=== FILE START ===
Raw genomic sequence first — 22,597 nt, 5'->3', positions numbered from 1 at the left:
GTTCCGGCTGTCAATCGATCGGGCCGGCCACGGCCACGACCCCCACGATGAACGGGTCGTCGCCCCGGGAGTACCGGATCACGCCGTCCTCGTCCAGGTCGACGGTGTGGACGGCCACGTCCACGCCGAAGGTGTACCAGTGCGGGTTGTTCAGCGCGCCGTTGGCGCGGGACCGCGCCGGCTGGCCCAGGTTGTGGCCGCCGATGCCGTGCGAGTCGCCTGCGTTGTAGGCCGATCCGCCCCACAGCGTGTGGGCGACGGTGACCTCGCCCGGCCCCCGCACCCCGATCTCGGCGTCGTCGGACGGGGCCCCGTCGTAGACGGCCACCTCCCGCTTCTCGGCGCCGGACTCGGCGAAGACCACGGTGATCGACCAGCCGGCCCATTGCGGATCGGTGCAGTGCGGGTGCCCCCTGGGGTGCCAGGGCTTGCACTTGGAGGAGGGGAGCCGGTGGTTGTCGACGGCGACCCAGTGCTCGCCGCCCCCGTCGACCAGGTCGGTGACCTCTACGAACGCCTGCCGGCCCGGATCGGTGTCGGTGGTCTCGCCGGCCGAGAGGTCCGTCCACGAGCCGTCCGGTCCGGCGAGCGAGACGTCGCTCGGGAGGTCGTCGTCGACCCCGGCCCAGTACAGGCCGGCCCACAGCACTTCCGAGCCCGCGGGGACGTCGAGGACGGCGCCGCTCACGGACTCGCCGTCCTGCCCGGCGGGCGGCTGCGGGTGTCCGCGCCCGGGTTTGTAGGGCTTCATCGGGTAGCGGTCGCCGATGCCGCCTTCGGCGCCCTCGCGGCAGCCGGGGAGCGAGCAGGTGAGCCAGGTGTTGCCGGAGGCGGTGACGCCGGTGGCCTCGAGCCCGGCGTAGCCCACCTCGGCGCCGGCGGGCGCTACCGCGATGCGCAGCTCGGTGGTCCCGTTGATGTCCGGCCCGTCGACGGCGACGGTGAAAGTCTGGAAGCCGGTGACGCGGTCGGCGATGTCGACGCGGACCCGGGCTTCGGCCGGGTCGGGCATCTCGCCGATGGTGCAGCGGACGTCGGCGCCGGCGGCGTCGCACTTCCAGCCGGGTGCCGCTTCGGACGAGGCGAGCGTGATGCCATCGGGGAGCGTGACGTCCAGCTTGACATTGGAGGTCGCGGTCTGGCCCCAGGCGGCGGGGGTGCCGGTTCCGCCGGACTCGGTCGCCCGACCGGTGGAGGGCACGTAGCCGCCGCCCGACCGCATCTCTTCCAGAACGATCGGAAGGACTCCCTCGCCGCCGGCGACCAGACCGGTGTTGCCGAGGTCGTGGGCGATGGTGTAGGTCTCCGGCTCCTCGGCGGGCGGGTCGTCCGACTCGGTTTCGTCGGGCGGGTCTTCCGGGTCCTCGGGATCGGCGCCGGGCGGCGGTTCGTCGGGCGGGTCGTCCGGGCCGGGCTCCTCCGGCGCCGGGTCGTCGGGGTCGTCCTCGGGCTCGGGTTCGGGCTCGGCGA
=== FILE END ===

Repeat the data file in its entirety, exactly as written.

Raw genomic sequence first — 22,597 nt, 5'->3', positions numbered from 1 at the left:
GTTCCGGCTGTCAATCGATCGGGCCGGCCACGGCCACGACCCCCACGATGAACGGGTCGTCGCCCCGGGAGTACCGGATCACGCCGTCCTCGTCCAGGTCGACGGTGTGGACGGCCACGTCCACGCCGAAGGTGTACCAGTGCGGGTTGTTCAGCGCGCCGTTGGCGCGGGACCGCGCCGGCTGGCCCAGGTTGTGGCCGCCGATGCCGTGCGAGTCGCCTGCGTTGTAGGCCGATCCGCCCCACAGCGTGTGGGCGACGGTGACCTCGCCCGGCCCCCGCACCCCGATCTCGGCGTCGTCGGACGGGGCCCCGTCGTAGACGGCCACCTCCCGCTTCTCGGCGCCGGACTCGGCGAAGACCACGGTGATCGACCAGCCGGCCCATTGCGGATCGGTGCAGTGCGGGTGCCCCCTGGGGTGCCAGGGCTTGCACTTGGAGGAGGGGAGCCGGTGGTTGTCGACGGCGACCCAGTGCTCGCCGCCCCCGTCGACCAGGTCGGTGACCTCTACGAACGCCTGCCGGCCCGGATCGGTGTCGGTGGTCTCGCCGGCCGAGAGGTCCGTCCACGAGCCGTCCGGTCCGGCGAGCGAGACGTCGCTCGGGAGGTCGTCGTCGACCCCGGCCCAGTACAGGCCGGCCCACAGCACTTCCGAGCCCGCGGGGACGTCGAGGACGGCGCCGCTCACGGACTCGCCGTCCTGCCCGGCGGGCGGCTGCGGGTGTCCGCGCCCGGGTTTGTAGGGCTTCATCGGGTAGCGGTCGCCGATGCCGCCTTCGGCGCCCTCGCGGCAGCCGGGGAGCGAGCAGGTGAGCCAGGTGTTGCCGGAGGCGGTGACGCCGGTGGCCTCGAGCCCGGCGTAGCCCACCTCGGCGCCGGCGGGCGCTACCGCGATGCGCAGCTCGGTGGTCCCGTTGATGTCCGGCCCGTCGACGGCGACGGTGAAAGTCTGGAAGCCGGTGACGCGGTCGGCGATGTCGACGCGGACCCGGGCTTCGGCCGGGTCGGGCATCTCGCCGATGGTGCAGCGGACGTCGGCGCCGGCGGCGTCGCACTTCCAGCCGGGTGCCGCTTCGGACGAGGCGAGCGTGATGCCATCGGGGAGCGTGACGTCCAGCTTGACATTGGAGGTCGCGGTCTGGCCCCAGGCGGCGGGGGTGCCGGTTCCGCCGGACTCGGTCGCCCGACCGGTGGAGGGCACGTAGCCGCCGCCCGACCGCATCTCTTCCAGAACGATCGGAAGGACTCCCTCGCCGCCGGCGACCAGACCGGTGTTGCCGAGGTCGTGGGCGATGGTGTAGGTCTCCGGCTCCTCGGCGGGCGGGTCGTCCGACTCGGTTTCGTCGGGCGGGTCTTCCGGGTCCTCGGGATCGGCGCCGGGCGGCGGTTCGTCGGGCGGGTCGTCCGGGCCGGGCTCCTCCGGCGCCGGGTCGTCGGGGTCGTCCTCGGGCTCGGGTTCGGGCTCGGCGA